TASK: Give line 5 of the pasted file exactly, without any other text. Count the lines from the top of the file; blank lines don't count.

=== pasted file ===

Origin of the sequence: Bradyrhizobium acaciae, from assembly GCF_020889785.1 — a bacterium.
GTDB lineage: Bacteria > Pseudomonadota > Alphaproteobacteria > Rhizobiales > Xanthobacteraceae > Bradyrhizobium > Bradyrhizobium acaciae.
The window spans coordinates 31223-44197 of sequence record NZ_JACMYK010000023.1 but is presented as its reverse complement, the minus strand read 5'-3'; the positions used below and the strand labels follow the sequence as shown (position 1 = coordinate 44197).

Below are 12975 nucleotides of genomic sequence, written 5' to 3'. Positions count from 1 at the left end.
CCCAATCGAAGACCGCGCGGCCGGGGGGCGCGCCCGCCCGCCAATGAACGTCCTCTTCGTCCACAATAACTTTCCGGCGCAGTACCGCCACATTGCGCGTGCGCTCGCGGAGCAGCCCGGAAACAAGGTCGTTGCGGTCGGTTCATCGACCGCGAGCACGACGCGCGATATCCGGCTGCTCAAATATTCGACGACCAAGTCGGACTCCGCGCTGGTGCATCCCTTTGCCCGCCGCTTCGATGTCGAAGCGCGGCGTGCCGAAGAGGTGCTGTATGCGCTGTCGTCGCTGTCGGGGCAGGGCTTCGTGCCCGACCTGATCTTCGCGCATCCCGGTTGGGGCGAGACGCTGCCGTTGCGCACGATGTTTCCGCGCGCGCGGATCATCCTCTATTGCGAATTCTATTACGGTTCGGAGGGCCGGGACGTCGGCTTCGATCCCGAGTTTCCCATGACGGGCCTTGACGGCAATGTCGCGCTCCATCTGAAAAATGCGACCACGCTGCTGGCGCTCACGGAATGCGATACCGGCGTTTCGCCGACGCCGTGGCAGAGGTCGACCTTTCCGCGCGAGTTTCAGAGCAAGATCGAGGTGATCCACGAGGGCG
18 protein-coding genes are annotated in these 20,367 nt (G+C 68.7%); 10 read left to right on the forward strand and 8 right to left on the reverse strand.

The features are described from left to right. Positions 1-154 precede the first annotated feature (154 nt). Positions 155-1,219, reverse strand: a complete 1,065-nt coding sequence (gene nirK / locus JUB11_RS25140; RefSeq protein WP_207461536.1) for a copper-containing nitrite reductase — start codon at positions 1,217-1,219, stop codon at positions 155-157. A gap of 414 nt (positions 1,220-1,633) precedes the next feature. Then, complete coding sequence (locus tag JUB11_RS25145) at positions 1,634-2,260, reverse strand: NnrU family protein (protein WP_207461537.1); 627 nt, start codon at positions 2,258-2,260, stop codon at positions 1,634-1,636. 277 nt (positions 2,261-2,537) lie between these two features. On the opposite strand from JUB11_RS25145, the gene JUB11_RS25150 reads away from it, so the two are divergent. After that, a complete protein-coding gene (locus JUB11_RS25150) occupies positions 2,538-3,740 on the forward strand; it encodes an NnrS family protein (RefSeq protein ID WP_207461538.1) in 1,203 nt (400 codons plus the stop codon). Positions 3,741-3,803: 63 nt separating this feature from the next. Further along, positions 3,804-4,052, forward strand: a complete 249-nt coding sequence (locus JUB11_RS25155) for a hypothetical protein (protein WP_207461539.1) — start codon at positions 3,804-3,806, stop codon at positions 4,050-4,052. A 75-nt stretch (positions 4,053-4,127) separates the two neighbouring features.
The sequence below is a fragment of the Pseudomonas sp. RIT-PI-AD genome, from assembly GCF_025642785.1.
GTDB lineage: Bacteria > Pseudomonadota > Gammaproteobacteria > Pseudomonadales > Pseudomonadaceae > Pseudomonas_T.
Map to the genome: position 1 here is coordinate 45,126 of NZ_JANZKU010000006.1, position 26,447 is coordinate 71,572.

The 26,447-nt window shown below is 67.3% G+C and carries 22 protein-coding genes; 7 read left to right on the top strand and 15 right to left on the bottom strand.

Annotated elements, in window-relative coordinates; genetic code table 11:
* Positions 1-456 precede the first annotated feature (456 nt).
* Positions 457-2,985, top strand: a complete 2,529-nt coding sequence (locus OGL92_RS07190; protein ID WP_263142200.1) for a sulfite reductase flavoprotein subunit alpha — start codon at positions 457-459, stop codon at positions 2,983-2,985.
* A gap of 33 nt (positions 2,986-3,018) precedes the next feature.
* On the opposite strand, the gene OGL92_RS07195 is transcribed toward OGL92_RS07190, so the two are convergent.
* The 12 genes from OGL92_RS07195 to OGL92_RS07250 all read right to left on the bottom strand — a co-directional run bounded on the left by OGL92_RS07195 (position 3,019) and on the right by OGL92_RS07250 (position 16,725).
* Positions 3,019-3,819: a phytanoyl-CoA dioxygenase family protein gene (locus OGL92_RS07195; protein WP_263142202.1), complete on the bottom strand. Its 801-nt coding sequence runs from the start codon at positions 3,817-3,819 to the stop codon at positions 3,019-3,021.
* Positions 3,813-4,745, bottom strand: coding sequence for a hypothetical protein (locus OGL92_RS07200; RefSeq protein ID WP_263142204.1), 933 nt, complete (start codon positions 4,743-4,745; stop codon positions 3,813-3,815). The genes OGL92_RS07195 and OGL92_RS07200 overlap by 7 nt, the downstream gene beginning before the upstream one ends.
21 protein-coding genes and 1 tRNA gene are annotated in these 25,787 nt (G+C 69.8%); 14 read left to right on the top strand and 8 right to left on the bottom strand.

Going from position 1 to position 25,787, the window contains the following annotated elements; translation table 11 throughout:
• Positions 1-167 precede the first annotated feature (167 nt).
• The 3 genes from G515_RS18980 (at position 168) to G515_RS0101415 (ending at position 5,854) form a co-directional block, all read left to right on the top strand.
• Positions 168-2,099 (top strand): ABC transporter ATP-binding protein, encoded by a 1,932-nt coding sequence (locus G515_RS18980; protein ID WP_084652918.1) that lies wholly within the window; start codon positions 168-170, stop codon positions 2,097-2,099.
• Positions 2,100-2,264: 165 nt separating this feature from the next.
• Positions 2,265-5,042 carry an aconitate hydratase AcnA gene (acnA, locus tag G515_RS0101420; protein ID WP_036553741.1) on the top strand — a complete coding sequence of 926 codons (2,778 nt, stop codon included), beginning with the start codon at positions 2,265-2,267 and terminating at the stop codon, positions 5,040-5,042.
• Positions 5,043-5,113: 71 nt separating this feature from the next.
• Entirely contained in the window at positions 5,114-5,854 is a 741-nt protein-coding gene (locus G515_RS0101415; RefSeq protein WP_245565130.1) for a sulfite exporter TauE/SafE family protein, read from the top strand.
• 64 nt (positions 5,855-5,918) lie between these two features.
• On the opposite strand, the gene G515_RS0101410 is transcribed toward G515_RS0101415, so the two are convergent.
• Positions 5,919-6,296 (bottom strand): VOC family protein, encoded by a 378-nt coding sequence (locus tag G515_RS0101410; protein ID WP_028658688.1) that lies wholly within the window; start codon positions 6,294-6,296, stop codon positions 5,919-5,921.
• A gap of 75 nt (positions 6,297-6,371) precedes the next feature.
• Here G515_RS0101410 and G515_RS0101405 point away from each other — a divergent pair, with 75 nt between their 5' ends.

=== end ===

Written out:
CCCAATCGAAGACCGCGCGGCCGGGGGGCGCGCCCGCCCGCCAATGAACGTCCTCTTCGTCCACAATAACTTTCCGGCGCAGTACCGCCACATTGCGCGTGCGCTCGCGGAGCAGCCCGGAAACAAGGTCGTTGCGGTCGGTTCATCGACCGCGAGCACGACGCGCGATATCCGGCTGCTCAAATATTCGACGACCAAGTCGGACTCCGCGCTGGTGCATCCCTTTGCCCGCCGCTTCGATGTCGAAGCGCGGCGTGCCGAAGAGGTGCTGTATGCGCTGTCGTCGCTGTCGGGGCAGGGCTTCGTGCCCGACCTGATCTTCGCGCATCCCGGTTGGGGCGAGACGCTGCCGTTGCGCACGATGTTTCCGCGCGCGCGGATCATCCTCTATTGCGAATTCTATTACGGTTCGGAGGGCCGGGACGTCGGCTTCGATCCCGAGTTTCCCATGACGGGCCTTGACGGCAATGTCGCGCTCCATCTGAAAAATGCGACCACGCTGCTGGCGCTCACGGAATGCGATACCGGCGTTTCGCCGACGCCGTGGCAGAGGTCGACCTTTCCGCGCGAGTTTCAGAGCAAGATCGAGGTGATCCACGAGGGCG